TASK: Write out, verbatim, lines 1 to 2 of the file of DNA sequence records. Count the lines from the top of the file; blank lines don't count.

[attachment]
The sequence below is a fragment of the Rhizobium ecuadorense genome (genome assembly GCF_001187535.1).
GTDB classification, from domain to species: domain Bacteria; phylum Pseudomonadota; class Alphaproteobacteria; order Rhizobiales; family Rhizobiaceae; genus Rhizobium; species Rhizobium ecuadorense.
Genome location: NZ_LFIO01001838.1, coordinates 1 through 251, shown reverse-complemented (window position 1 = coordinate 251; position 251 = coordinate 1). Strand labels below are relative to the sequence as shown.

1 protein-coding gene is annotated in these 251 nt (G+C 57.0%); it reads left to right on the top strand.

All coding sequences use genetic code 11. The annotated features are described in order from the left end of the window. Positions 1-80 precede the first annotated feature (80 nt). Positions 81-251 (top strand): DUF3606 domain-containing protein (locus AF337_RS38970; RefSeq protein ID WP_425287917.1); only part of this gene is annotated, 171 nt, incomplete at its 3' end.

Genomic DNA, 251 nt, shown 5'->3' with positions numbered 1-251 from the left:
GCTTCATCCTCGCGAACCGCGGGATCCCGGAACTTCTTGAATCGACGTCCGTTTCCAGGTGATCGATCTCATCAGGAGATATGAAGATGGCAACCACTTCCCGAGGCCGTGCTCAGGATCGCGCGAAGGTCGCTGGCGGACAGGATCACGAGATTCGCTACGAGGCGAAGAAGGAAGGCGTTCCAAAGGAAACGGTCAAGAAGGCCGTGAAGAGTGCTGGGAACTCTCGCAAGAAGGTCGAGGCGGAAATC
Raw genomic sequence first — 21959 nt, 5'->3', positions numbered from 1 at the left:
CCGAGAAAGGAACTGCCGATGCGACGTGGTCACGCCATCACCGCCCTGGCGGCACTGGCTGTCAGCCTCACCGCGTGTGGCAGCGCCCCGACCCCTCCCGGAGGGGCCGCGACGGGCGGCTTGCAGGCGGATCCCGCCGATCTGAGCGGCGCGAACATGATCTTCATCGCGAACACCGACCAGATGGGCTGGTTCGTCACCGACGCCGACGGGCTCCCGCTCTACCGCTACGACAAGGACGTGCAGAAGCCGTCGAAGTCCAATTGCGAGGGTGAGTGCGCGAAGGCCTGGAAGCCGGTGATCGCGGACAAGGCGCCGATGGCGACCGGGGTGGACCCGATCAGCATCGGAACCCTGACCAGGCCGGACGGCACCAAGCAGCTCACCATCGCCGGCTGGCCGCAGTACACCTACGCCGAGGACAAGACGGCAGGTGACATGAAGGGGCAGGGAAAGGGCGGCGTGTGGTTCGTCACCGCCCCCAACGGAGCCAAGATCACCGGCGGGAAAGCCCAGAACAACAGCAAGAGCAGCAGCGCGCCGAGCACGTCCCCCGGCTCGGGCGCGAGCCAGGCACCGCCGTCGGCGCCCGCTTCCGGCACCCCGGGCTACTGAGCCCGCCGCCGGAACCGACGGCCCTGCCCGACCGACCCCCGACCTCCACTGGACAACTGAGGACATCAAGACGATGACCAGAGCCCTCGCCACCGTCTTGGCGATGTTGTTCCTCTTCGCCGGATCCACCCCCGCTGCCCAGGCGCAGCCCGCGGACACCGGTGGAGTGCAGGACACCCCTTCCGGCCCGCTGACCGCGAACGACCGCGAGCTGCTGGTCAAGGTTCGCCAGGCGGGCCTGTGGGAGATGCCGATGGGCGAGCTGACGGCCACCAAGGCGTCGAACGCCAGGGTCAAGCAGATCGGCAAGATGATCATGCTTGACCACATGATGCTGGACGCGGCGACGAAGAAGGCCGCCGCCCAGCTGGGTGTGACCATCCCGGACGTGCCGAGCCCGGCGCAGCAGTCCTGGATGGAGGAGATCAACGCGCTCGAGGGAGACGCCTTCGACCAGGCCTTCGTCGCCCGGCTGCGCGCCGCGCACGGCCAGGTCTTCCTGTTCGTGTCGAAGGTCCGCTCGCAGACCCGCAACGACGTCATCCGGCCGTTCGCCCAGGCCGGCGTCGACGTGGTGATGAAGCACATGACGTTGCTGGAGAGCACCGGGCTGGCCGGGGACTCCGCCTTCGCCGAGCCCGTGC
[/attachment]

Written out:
The sequence below is a fragment of the Rhizobium ecuadorense genome (genome assembly GCF_001187535.1).
GTDB classification, from domain to species: domain Bacteria; phylum Pseudomonadota; class Alphaproteobacteria; order Rhizobiales; family Rhizobiaceae; genus Rhizobium; species Rhizobium ecuadorense.